PA Bill Number: SB293
Title: In actions, proceedings and other matters generally, providing for extreme risk protection orders.
Description: In actions, proceedings and other matters generally, providing for extreme risk protection orders. ...
Last Action: Referred to JUDICIARY
Last Action Date: Feb 14, 2019
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District court rules Austin City Hall gun ban against the law :: 01/18/2019
Just hours after a Travis County district court ruled Austin could not ban guns inside City Hall, Michael Cargill walked into the building, handgun on waist.
A district court ruled Austin City Hall's gun ban is against Texas's open carry law. (CBS Austin)
He was able to do this after the court stated Austin's gun ban inside City Hall was in violation of Texas's open carry law. Now, the city has to pay $1,500 for each of the six violations, totaling $9,000.
Cargill was the person who complained the city was violating the open carry law, spurring the 2016 lawsuit Texas Attorney General Ken Paxton filed, culminating in Thursday's decision.
"We won. I'm very happy. I'm now in Austin City Hall, the first license holder to be able to carry a handgun in the building," Cargill said.
Paxton released the following statement:
The district court’s ruling preserves and protects the Second Amendment rights of Texans and sends a strong message to the city of Austin that they are bound by the same laws as all other Texans. The city of Austin cannot violate the open carry law or any other law the Texas Legislature has enacted simply because they disagree with it. If the city of Austin appeals the district court’s decision, my office will continue to strongly defend the right of law-abiding Texans to keep and bear arms in accordance with our handgun laws.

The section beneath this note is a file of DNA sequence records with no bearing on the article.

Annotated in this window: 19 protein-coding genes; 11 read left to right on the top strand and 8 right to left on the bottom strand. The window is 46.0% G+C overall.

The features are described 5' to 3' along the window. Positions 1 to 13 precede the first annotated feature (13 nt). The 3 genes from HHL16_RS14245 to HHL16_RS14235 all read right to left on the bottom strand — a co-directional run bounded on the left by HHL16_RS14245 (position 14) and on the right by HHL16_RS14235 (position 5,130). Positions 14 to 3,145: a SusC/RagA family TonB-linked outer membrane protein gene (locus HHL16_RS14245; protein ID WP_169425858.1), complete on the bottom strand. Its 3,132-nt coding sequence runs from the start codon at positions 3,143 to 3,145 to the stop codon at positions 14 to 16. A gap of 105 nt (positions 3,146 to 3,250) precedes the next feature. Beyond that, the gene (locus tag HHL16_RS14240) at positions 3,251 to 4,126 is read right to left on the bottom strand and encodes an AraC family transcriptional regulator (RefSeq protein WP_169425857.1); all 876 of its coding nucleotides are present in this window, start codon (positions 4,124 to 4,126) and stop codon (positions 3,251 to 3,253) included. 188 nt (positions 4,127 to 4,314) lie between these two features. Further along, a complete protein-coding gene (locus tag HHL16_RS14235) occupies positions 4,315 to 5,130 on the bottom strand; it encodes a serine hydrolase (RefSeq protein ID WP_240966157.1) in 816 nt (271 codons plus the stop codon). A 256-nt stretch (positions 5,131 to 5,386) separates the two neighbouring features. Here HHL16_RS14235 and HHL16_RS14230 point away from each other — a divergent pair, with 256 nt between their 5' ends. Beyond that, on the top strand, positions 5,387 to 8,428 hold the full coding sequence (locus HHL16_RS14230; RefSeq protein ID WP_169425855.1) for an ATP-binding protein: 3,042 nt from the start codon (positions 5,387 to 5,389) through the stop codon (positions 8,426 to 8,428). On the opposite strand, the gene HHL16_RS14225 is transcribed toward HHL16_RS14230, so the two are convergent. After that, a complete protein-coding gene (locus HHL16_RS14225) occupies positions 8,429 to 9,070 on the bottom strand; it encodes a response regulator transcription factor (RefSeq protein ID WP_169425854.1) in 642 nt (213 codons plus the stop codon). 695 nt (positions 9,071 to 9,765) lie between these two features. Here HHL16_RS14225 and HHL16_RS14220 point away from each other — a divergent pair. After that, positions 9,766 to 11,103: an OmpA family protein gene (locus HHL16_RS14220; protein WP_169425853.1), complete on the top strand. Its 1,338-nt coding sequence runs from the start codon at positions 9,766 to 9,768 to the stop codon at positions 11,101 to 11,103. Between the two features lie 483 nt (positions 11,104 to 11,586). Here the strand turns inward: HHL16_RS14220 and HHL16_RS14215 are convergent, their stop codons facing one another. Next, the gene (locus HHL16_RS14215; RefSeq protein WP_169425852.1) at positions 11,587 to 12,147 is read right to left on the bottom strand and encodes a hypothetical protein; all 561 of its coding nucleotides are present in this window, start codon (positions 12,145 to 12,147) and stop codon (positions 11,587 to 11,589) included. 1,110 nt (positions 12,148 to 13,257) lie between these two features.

Cargill says he - in conjunction with Paxton's team - plans to make sure this ruling is enforced with dozens of other cities acting similarly to Austin.
"I feel great. This is a great victory for the Second Amendment community. This is a great victory for every citizen in the state of Texas," Cargill said.
The city argued it was exempt according to the law, because they have court proceedings, city council meetings, and educational events in City Hall. Court personnel also have offices here.
City officials are hoping they appeal this decision.
"I will continue to encourage our legal staff to pursue this ruling, to appeal the ruling, and to take a strong stance," said Kathie Tovo, the city council member representing District 9.
The City of Austin released the following statement:
We are disappointed because City Hall is a multifunctional building that is at times a court facility, a polling place, a location for educational activities and the location of City Council meetings, all of which meet the state legislature’s conditions for restricting the carrying of handguns.
Consistent with the Court’s order, we will continue to ban handguns from City Hall during those times when the legislature’s limitations allow, and we will be amending our communications to clarify when our handgun ban will be in effect.
Tovo says safety is her top priority, which is why she wants the city to appeal. "I think the public interest is best served prohibiting guns from public buildings, government buildings, and educational institutions," she said.
The city has not yet said if they will appeal the decision.